France's Christophe LeMaitre, Churandy Martina of the Netherlands, and Jamaica's Rasheed Dwyer all have PRs of 19.81 or better and will look to be front-runners in this race.

Women's 100m: Thompson vs. Schippers could be the matchup of the night

Heats 7:35 AM ET (12:35 local), Final 9:40 AM ET (14:40 local)

Jamaica's Elaine Thompson has been on a complete tear, going undefeated and sub-11 in all of her six 100m races (including heats!) this year. The only person possibly capable of putting that streak to an end would be the Netherland's Dafne Schippers, who won 200m gold at the last World Championships and is also undefeated at 100m this year, despite getting off to a slower start in her 200m races.

Several Americans will also headline the field should they make it to the final, including 200m world team member Kimberlyn Duncan and Morolake Akinosun, who will look to avenge her devastating fourth-place finish at USAs in the 100m. Past Worlds silver medalists Jenna Prandini (in the 4x100m, 2015) and Murielle Ahouré (in the 100m and 200m, 2013) will also have a shot to mingle with fast times up front.

Women's 400m: Allyson Felix makes her DL 400m debut

9:49 AM ET (14:49 local)

Allyson Felix headlines this event against several American compatriots and Jamaicans. Felix didn't run the 400 at USAs due to having a wild-card entry to Worlds, so she's actually only run one 400 this year, a 50.52 win in Jamaica. With five sub-50 women on the start list, there's a good chance it'll take faster than that to win on Sunday. One of the contenders looking for a PR is Shamier Little, whose flat PR of 51.06 dates back to 2014. However, she's coming off a fantastic No. 9 all-time performance in the 400 hurdles at USAs. Former NCAA champs Courtney Okolo and Natasha Hastings also have a chance to compete against the Jamaican sub-50 duo of Shericka Jackson and Novlene Williams-Mills, who was recently the only track and field athlete to be featured in ESPN's Body Issue.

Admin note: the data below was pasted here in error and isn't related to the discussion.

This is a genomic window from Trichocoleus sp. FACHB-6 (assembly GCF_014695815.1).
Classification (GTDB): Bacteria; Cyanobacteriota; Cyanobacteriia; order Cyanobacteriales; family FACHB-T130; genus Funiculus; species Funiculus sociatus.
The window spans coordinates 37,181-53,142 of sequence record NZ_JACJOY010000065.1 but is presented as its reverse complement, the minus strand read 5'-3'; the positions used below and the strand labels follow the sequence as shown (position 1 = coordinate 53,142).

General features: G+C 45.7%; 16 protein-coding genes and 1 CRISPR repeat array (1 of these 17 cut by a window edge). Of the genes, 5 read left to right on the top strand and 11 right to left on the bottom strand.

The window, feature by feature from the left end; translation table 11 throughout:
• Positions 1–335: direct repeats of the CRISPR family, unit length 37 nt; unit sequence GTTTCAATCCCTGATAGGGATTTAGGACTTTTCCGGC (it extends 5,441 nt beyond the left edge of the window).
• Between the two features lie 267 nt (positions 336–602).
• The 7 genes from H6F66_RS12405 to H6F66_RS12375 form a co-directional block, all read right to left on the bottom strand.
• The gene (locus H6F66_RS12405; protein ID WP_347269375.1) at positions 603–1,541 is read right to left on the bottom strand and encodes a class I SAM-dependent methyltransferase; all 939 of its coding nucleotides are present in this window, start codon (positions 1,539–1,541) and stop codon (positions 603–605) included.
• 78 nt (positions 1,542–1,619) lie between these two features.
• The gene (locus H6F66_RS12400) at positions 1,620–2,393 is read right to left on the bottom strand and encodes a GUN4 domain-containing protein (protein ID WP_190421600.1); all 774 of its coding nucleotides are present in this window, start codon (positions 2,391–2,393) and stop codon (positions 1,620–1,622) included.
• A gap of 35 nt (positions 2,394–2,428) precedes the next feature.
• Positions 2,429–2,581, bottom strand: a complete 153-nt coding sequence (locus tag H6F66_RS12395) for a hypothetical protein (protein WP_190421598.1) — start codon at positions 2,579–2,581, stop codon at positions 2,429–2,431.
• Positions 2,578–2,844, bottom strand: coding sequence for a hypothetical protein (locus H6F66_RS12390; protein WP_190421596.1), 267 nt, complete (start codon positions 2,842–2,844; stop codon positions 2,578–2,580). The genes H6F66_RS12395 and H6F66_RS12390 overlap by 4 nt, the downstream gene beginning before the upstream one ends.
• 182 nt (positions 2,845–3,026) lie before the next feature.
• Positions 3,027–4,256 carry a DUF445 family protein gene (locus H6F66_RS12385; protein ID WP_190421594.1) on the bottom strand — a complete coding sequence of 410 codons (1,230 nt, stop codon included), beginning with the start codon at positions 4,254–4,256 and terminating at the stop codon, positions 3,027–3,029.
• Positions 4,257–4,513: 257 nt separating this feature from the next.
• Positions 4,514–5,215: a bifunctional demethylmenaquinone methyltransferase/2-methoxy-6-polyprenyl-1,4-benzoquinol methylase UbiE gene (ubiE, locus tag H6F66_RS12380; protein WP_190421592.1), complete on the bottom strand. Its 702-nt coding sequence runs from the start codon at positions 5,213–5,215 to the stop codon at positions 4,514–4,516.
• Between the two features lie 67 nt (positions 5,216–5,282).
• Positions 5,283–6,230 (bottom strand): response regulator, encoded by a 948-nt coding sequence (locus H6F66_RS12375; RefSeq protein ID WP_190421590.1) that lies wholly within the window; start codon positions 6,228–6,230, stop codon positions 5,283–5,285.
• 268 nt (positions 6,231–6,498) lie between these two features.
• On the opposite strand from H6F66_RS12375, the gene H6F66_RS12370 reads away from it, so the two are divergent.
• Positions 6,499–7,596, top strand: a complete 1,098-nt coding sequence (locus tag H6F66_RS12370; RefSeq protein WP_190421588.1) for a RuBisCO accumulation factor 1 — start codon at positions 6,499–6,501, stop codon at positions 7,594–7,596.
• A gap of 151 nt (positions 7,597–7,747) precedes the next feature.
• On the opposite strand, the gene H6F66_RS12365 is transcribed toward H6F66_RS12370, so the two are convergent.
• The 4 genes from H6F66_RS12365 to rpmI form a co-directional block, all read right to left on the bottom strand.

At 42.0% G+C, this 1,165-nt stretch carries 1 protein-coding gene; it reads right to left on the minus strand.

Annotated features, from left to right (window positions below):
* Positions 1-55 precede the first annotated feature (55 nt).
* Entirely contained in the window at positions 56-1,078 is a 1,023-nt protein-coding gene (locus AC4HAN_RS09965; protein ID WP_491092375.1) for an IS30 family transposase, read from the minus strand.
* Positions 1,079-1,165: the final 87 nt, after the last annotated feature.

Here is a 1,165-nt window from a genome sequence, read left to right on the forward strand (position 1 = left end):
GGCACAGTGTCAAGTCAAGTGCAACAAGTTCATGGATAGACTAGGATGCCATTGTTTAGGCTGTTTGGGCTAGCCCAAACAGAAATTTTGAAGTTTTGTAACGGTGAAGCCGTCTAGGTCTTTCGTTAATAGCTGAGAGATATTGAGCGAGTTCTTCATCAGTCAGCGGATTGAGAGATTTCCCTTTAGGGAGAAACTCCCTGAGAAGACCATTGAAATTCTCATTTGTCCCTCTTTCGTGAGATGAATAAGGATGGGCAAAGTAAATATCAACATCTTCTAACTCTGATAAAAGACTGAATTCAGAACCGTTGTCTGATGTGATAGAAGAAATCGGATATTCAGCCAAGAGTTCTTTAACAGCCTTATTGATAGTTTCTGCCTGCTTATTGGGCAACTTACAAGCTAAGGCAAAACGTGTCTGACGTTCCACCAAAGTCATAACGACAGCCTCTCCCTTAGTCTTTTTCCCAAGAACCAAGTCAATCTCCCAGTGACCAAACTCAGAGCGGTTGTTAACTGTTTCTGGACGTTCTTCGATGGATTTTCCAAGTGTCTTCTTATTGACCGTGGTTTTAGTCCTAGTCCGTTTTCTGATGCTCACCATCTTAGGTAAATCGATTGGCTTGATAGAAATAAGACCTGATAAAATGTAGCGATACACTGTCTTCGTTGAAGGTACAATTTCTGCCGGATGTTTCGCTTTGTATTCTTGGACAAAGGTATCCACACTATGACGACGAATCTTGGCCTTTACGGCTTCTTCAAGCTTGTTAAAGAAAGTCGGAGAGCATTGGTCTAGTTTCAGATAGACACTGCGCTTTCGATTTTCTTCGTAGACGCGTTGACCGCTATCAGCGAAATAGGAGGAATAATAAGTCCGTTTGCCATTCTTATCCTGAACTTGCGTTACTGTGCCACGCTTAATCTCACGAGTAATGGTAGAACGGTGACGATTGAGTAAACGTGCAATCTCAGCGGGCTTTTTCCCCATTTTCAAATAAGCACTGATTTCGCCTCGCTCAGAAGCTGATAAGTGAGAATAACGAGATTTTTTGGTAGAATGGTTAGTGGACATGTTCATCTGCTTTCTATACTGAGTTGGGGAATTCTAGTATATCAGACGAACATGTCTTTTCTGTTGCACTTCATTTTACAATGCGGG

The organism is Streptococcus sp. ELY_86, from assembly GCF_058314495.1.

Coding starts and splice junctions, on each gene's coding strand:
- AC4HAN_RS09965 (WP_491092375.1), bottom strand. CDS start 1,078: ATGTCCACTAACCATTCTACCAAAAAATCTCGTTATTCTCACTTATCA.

Men's 800m: Two national champions, who also won NCAAs and who both ran 1:43 as well, duel against Kiprop and Amos

9:58 AM ET (14:58 local)

This may be the race of the meet for fans of the NCAA, as just on Thursday it was announced that 2017 NCAA champ Emmanuel Korir of Kenya will finally race against 2016 champ Donavan Brazier. The similarities between Brazier and Korir are immense, having both run 1:43 and won NCAAs in their freshman years of college and both being fresh off winning their respective national championships. They'll be joined by American Erik Sowinski, who ran just a 0.1 of a second off his lifetime PR at the NY Summer Series on Thursday with a 1:44.6.

Though the head-to-head race between them will be intense, the battle for the win may be even more so, with miler Asbel Kiprop stepping down in distance to contest Poland's Adam Kszczot and Botswana's Nijel Amos, who looks to finally be returning to something close to his 1:41 form after a win at the Paris DL. Britain's Jake Wightman is in the field as well with a 1:45.8 SB, and coming off a shocker 1500 DL win at Oslo earlier his year, he will look to do the impossible and attempt a repeat win for his home crowd.

Women's 100m Hurdles: Keni goes for the WR as a very deep American field will duke it out once again

Heats 8:24 AM ET (13:24 local), Final 10:17am ET (15:17 local)